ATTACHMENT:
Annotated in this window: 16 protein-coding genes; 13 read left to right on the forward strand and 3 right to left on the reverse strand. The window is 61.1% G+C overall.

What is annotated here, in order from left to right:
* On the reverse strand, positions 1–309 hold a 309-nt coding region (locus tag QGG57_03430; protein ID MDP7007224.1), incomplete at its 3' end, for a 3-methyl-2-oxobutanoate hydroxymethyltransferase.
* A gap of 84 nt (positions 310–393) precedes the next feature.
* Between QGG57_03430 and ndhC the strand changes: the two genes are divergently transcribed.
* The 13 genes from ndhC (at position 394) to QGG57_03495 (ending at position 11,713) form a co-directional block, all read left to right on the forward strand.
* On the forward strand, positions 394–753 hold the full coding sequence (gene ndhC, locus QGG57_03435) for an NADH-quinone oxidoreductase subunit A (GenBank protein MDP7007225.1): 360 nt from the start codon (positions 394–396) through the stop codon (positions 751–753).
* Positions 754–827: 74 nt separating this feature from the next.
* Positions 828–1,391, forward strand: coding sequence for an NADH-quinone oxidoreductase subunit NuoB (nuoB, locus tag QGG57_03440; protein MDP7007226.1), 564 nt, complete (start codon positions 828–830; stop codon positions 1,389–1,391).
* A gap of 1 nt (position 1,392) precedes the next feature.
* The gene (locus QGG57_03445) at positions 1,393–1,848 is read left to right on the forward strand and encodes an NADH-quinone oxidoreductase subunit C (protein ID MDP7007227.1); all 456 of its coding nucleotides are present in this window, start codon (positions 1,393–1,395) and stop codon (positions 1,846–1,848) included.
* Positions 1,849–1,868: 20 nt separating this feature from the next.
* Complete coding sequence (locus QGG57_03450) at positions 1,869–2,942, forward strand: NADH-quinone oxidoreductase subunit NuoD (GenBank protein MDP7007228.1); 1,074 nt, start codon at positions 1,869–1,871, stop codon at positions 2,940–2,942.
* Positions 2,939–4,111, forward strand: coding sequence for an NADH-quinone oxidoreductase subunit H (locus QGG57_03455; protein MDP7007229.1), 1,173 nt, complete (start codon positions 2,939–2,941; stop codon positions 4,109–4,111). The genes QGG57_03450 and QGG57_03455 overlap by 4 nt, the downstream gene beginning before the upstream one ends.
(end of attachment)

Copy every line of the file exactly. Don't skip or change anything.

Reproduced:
Annotated in this window: 16 protein-coding genes; 13 read left to right on the forward strand and 3 right to left on the reverse strand. The window is 61.1% G+C overall.

What is annotated here, in order from left to right:
* On the reverse strand, positions 1–309 hold a 309-nt coding region (locus tag QGG57_03430; protein ID MDP7007224.1), incomplete at its 3' end, for a 3-methyl-2-oxobutanoate hydroxymethyltransferase.
* A gap of 84 nt (positions 310–393) precedes the next feature.
* Between QGG57_03430 and ndhC the strand changes: the two genes are divergently transcribed.
* The 13 genes from ndhC (at position 394) to QGG57_03495 (ending at position 11,713) form a co-directional block, all read left to right on the forward strand.
* On the forward strand, positions 394–753 hold the full coding sequence (gene ndhC, locus QGG57_03435) for an NADH-quinone oxidoreductase subunit A (GenBank protein MDP7007225.1): 360 nt from the start codon (positions 394–396) through the stop codon (positions 751–753).
* Positions 754–827: 74 nt separating this feature from the next.
* Positions 828–1,391, forward strand: coding sequence for an NADH-quinone oxidoreductase subunit NuoB (nuoB, locus tag QGG57_03440; protein MDP7007226.1), 564 nt, complete (start codon positions 828–830; stop codon positions 1,389–1,391).
* A gap of 1 nt (position 1,392) precedes the next feature.
* The gene (locus QGG57_03445) at positions 1,393–1,848 is read left to right on the forward strand and encodes an NADH-quinone oxidoreductase subunit C (protein ID MDP7007227.1); all 456 of its coding nucleotides are present in this window, start codon (positions 1,393–1,395) and stop codon (positions 1,846–1,848) included.
* Positions 1,849–1,868: 20 nt separating this feature from the next.
* Complete coding sequence (locus QGG57_03450) at positions 1,869–2,942, forward strand: NADH-quinone oxidoreductase subunit NuoD (GenBank protein MDP7007228.1); 1,074 nt, start codon at positions 1,869–1,871, stop codon at positions 2,940–2,942.
* Positions 2,939–4,111, forward strand: coding sequence for an NADH-quinone oxidoreductase subunit H (locus QGG57_03455; protein MDP7007229.1), 1,173 nt, complete (start codon positions 2,939–2,941; stop codon positions 4,109–4,111). The genes QGG57_03450 and QGG57_03455 overlap by 4 nt, the downstream gene beginning before the upstream one ends.